Redwoods and Golden Gates

Last week, the Voyager made safe passage across a tricky national border, survived a forest fire and lost a race to a Montanan bar. In week three the journey continues South along the Pacific coast through the tallest forest in the world and on towards an iconic American city.

Day 15 – Portland, OR

The start of a new week and we have high hopes for Portland and indeed the state of Oregon as a whole. I am not exactly sure on the basis for our positivity, but the zero percent tax rate throughout the state, one of only two in the whole country – the other being Montana, certainly helps. Time to stock up on petrol, beer and beef jerky.

Fort Vancouver

Fort Vancouver

We began our day by visiting Fort Vancouver. It was built by the Hudson Bay company in the 19th century to protect its many assets, principally fur, in the Pacific Northwest. I was rather surprised that, even on a very quiet weekday, numerous volunteers were dressed in full costume and acting out rather convincing historical characters. The blacksmith even made us this iron hook – which will be extremely useful in weighing down our car for the next three months.

Fort Vancouver

Powell's Books

In the afternoon we ventured into the city of Portland proper with, in true tourist fashion, a list of locations which we were told we had to visit. The first, Powell’s Books – surely originating from Merthyr – was a spectacular old four-story used book store which took over an entire city block.

On entry, a store map was provided in order to navigate ones way through the myriad of rooms and corridors stacked high with books. As we were rather light on reading material we both picked up a book and moved on to our next recommendation – Voodoo Doughnuts.

Voodoo Doughnut

If the length of queue outside the doughnutery correlated with the quality of doughnut then they would have been delectable, unfortunately it did not. We washed down our sugary repast with a cold beer and a game of darts. Superb.

Day 16 – Portland, OR to Roseburg, OR

If today was a stage of the Tour de France it would be known as a transition day. First task was laundry before leaving Portland and travelling South nearly the whole length of Oregon to camp at a truck stop next to the highway.

If only it was as dull as it sounds. Whilst waiting for laundry to dry I went to grab a book from the Voyager parked outside the laundromat entrance when I was greeted by a hooded man demanding I give him my bag “bro”. Whilst I backtracked inside the building an acquaintance of his stepped in, forced him to move on and then implored me not to call the police.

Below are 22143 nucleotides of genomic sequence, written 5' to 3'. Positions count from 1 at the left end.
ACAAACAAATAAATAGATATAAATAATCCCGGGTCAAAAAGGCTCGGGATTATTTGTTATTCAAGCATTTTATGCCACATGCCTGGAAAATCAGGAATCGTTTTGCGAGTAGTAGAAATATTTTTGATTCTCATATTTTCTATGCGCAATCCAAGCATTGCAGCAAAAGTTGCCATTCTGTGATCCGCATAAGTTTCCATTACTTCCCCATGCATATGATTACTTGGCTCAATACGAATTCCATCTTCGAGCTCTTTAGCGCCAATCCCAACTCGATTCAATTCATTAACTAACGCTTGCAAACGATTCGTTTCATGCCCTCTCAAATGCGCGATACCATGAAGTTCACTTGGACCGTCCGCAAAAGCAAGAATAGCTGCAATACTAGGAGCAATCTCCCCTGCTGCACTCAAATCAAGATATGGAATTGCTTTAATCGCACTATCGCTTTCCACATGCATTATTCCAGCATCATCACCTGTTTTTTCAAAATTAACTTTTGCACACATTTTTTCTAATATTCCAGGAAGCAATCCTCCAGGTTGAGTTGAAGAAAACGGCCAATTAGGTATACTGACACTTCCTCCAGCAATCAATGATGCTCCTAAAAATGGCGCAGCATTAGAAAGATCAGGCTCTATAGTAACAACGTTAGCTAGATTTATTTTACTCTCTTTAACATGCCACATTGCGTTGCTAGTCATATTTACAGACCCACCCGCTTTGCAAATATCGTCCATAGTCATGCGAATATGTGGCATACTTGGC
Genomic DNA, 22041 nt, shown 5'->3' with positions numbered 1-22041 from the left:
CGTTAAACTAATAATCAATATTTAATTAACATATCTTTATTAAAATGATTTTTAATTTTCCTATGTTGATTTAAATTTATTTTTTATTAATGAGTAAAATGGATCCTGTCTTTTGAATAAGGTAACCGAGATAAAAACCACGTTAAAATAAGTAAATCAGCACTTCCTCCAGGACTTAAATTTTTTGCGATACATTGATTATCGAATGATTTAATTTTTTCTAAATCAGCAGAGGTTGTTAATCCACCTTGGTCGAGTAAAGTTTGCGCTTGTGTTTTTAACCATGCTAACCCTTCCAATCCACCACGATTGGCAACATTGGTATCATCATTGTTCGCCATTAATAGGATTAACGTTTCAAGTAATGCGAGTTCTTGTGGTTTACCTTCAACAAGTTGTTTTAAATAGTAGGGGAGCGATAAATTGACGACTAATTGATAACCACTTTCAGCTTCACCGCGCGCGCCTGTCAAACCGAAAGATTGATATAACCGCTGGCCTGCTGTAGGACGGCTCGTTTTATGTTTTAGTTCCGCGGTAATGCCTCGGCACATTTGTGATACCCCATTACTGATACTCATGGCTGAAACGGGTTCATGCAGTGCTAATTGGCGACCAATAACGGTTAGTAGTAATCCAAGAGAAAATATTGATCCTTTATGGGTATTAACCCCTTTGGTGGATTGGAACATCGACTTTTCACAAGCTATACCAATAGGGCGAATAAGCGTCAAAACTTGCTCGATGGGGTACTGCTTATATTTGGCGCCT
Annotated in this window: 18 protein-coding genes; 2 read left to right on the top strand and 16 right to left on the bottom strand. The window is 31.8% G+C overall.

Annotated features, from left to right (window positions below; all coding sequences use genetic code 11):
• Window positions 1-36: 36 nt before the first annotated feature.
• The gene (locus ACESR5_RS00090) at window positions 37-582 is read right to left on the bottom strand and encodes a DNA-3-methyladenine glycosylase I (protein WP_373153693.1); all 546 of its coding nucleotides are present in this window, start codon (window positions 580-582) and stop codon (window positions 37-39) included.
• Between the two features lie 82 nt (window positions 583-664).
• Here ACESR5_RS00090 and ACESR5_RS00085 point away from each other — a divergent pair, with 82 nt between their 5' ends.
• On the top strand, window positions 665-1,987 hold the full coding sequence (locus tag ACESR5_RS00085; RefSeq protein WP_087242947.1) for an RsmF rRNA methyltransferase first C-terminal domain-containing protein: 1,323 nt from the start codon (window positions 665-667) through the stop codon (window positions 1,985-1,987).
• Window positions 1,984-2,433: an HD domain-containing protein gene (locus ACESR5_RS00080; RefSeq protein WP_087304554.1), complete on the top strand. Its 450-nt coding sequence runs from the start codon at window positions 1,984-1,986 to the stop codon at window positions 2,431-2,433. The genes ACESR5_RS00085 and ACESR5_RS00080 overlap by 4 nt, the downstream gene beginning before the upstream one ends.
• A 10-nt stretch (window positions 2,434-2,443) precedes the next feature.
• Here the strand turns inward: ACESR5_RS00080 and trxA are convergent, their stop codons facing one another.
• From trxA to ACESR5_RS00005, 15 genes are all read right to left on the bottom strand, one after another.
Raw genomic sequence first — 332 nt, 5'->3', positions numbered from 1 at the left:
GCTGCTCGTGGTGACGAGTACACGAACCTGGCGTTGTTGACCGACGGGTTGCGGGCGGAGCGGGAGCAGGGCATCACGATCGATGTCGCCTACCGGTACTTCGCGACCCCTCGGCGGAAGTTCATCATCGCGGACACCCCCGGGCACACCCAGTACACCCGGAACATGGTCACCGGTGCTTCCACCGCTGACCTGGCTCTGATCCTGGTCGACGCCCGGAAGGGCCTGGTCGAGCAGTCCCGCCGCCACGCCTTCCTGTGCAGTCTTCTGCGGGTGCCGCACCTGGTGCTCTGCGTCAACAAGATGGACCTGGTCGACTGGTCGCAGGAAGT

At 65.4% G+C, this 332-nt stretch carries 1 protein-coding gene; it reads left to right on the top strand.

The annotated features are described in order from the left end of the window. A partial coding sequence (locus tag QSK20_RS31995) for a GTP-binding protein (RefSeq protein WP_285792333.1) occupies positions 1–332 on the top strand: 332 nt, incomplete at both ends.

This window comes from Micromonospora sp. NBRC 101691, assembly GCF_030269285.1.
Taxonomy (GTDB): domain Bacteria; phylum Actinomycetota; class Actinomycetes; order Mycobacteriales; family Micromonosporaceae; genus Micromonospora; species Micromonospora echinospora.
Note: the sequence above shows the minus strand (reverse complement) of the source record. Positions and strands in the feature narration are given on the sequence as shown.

The man did not appear to be carrying a weapon and was, most likely, just chancing his arm. But it was slightly surprising that it occurred at eleven o’clock in the morning in a pleasant, busy area of the city. Unfortunately, we have already seen examples of the darker side of America, a side full of desperate people willing to go to great lengths to continue their existence.

Day 17 – Roseburg, OR to Orick, CA

A new day, a new state. California would be our home for the next two weeks or so as we kick back, curb the driving and enjoy the countless beaches and boulevards. Seventeen days after leaving the Pacific Ocean in Vancouver we saw its raging, angry self once more. A welcome sight and smell.

Pacific Coast

Pacific Coast

We followed the coast, through some ‘interesting’ small towns, as far as Redwood National Park, home to the tallest trees in the world. As we arrived too late to pick up a permit to view the largest Pacific Redwoods today we found a simple camp site and sat down to a delectable meal of rice and beans.

As the sun set over the adjacent lagoon, casting pink and purple hues across the panorama, the full moon rose and countless playful winged insects rose out of a nearby tree stump. Apart from the lack of blue-skinned Na’vi, the scene was almost Avatar-like.

Day 18 – Orick, CA to Ukiah, CA

Redwood National Park

With permit in hand we headed towards the section of the park home to the very tallest trees. It involved a fourteen kilometre gravel track drive and a long hike by foot to reach the Tall Tree Grove. The ‘average’ Pacific Redwoods grow to just under one-hundred metres, which were impressive themselves, but then we came across the tall tree.

Redwood National Park

Redwood National Park